Help! I’ve just been savaged by a toothless American bulldog.

I really think that the BBC is trying to piss me off this week. First they dish up the total disaster that was Great Lives “Galileo” on Radio 4. Then they present a highly questionable documentary on Isaac Newton on BBC 4, which, have no fear gentle readers, I will deal with in a later post. Finally Adam Gopnik abuses his position as one of the rotating cast of speakers on Radio 4’s Point of View to insult the critics of his highly dubious New Yorker Galileo essay. Add to this Radio 1’s totally wrong and highly cowardly refusal to play Ding Dong The Witch is Dead followed by some maverick BBC reporters making life very difficult for all student field trips to non democratic countries in the future and I could fall out of love with the Corporation that had nourished my soul since I first started to become aware of sound.

Mr Gopnik! Adam Gopnik chose this Sunday to answer those people who had possessed the infernal cheek to criticise his god given words on the great Galileo Galilei. Did he do so by engaging with his critics? Maybe he did so by producing some evidence to back up those of his utterances that had been deemed false by his detractors. Wrong on both counts. Our internationally renowned wordsmith resorted to the lowest form of riposte, the argumentum ad hominem.

I am conceited enough to thing that I personally was, at least, one of the targets at which his insults were launched, because of my criticism of his previous misrepresentation of John Dee, and having both heard the original broadcast and read the transcript of his talk all I can say is that I feel that I have been savaged by a toothless, arthritic American bulldog that is stone deaf and suffers from cataracts. It doesn’t really hurt and one feels slightly embarrassed at having to bat the poor demented creature away but its drool, which as all dog owners know if very slimy and gooey, is difficult to get out of one’s clothes.

So how does Mr Gopnik go about insulting his critics? He doesn’t do it directly but hides it behind even more waffle about Galileo, which only compounds his errors from the original article.

He starts of his talk with the following world-weary complaint of the plagued author:

When you write for a living, over time you learn that certain subjects will get set responses. You’re resigned to getting the responses before you write the story.


…you will get many letters and emails from what we call the cracked (and I think you call the barking)…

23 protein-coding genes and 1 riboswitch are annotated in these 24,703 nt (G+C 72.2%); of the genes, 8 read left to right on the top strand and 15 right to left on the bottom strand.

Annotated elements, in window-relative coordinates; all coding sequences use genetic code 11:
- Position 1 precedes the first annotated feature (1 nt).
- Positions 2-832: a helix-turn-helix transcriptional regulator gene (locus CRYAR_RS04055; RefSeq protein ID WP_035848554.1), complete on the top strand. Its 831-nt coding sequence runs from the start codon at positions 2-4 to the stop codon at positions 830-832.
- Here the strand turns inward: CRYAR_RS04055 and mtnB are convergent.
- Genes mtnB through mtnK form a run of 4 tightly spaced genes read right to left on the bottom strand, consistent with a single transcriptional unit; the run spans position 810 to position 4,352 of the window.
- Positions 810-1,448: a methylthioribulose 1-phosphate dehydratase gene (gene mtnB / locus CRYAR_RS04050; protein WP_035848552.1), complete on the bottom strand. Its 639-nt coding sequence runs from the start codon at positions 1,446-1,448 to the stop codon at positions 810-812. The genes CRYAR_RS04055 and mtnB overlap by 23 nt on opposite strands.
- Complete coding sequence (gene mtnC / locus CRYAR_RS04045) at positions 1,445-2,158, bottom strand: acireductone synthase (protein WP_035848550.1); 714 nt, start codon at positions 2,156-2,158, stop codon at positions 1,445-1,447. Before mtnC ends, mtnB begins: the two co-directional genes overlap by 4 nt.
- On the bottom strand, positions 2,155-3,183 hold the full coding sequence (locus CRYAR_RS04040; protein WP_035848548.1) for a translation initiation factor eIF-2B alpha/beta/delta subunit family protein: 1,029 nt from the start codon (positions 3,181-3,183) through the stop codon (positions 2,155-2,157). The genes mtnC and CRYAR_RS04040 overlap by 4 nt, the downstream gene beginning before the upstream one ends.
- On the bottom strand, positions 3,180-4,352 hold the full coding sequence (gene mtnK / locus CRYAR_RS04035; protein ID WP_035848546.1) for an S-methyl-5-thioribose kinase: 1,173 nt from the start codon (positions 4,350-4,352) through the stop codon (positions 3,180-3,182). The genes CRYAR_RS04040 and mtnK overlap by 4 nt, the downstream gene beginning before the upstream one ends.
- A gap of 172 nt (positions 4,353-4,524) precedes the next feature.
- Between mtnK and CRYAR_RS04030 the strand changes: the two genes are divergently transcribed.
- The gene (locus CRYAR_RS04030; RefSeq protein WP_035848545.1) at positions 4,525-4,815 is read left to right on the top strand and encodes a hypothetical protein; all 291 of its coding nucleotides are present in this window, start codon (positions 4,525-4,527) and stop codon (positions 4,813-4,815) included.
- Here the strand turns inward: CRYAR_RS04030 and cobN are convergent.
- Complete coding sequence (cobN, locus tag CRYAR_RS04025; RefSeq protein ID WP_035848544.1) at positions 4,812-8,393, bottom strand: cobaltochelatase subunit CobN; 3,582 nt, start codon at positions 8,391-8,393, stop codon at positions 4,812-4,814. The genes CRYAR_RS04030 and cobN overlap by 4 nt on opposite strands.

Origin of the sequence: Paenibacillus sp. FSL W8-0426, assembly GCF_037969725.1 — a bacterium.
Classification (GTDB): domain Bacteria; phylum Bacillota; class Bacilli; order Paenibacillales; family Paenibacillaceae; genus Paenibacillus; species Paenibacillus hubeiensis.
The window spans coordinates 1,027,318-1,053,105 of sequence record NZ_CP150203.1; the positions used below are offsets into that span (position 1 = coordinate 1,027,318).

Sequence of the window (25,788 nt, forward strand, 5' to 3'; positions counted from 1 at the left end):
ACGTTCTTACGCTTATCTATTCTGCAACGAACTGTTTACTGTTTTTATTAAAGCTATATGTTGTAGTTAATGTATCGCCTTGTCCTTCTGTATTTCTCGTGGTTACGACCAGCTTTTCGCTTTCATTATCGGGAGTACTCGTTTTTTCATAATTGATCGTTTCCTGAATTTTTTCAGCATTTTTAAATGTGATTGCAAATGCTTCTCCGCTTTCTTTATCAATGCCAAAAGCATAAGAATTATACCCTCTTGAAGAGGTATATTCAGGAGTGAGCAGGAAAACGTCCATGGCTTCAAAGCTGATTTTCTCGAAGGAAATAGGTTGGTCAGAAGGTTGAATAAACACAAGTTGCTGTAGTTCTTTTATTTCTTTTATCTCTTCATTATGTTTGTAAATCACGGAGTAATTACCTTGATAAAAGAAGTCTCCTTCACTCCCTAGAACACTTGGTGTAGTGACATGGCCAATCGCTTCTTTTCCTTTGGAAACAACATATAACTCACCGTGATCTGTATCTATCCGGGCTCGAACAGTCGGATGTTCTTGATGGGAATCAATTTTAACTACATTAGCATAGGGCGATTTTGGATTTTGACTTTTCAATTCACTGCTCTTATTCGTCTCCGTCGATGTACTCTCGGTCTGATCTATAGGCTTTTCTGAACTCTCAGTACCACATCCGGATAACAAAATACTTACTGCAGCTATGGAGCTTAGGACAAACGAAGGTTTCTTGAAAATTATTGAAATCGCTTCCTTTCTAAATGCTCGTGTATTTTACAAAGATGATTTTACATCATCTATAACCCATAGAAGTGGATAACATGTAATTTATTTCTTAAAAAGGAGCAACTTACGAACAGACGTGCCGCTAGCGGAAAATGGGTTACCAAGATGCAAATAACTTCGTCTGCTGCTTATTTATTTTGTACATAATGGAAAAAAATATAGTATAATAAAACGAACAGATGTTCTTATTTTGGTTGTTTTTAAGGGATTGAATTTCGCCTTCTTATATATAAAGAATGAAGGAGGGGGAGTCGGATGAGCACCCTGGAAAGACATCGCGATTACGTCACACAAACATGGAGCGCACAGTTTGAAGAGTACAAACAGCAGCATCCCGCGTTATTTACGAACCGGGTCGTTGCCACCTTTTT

The oddest response, though, is if you write making an obvious point about an historical period or historical figure, you will get lots of letters and emails insisting that the obvious thing about the guy or his time is completely wrong.

By now you should be getting the drift, it is inconceivable that Mr Gopnik is wrong about anything, he obviously has god like powers and is omniscient, so it follows that his critics are not just wrong they are barking mad.

Now just in case you think that our god like author is only talking about those who are genuinely cracked he makes very clear that he isn’t:

Now these letters and emails come more often from the half-bright, some of them professional academics, than from the fully bonkers or barking.

You can tell the half-bright from the barking because the barking don’t know how little they know, while the half-bright know enough to think that they know a lot, but don’t know enough to know what part of what they know is actually worth knowing.

We now finally arrive at the grounds for our sterling authors woes his essay on Galileo. This time he choses to base his story around the myth of Galileo throwing balls off the Tower of Pisa. He sort of half admits that it might not be true. It’s actually a complete load of rubbish. However he doesn’t think that that matters because “it’s a legend that points towards the truth”. This shows that Gopnik neither understands Galileo nor physics. The story is a load of rubbish because it wouldn’t produce a result that confirms the laws of fall, it would instead confirm Aristotle’s view, which Galileo knew full well and which is why he would never had tried it. Galileo was not stupid.

Gopnik now goes into hagiographic modus:

In 1632 Galileo wrote a great book – his Dialogue On Two World Systems. It’s one of the best books ever written because it’s essentially a record of a temperament, of a kind of impatience and irritability that leads men to drop things from towers and see what happens when they fall.

The Dialogo is indeed a fine piece of polemic carefully constructed to cover the yawning gaps in the science that it contained. In those parts where Galileo sticks to his undoubted strengths as an experimental scientist it is about men who design carefully thought out, skilfully constructed and studiously carried out experiments and not about impatient and irritable idiots who throw things off towers.

Having led us away from his lament about the crackpots who make his life so difficult he now returns to stick the knife in to those barking critics who dared to contradict the master.

In that essay I wrote about Galileo I compared him to John Dee, the famous English magician, alchemist and astrologer, who was one of his contemporaries who was also a consultant to Queen Elizabeth I, and who read everything there was to read in his time and knew everything there was to know in the esoterica of his time – but didn’t know what was worth knowing.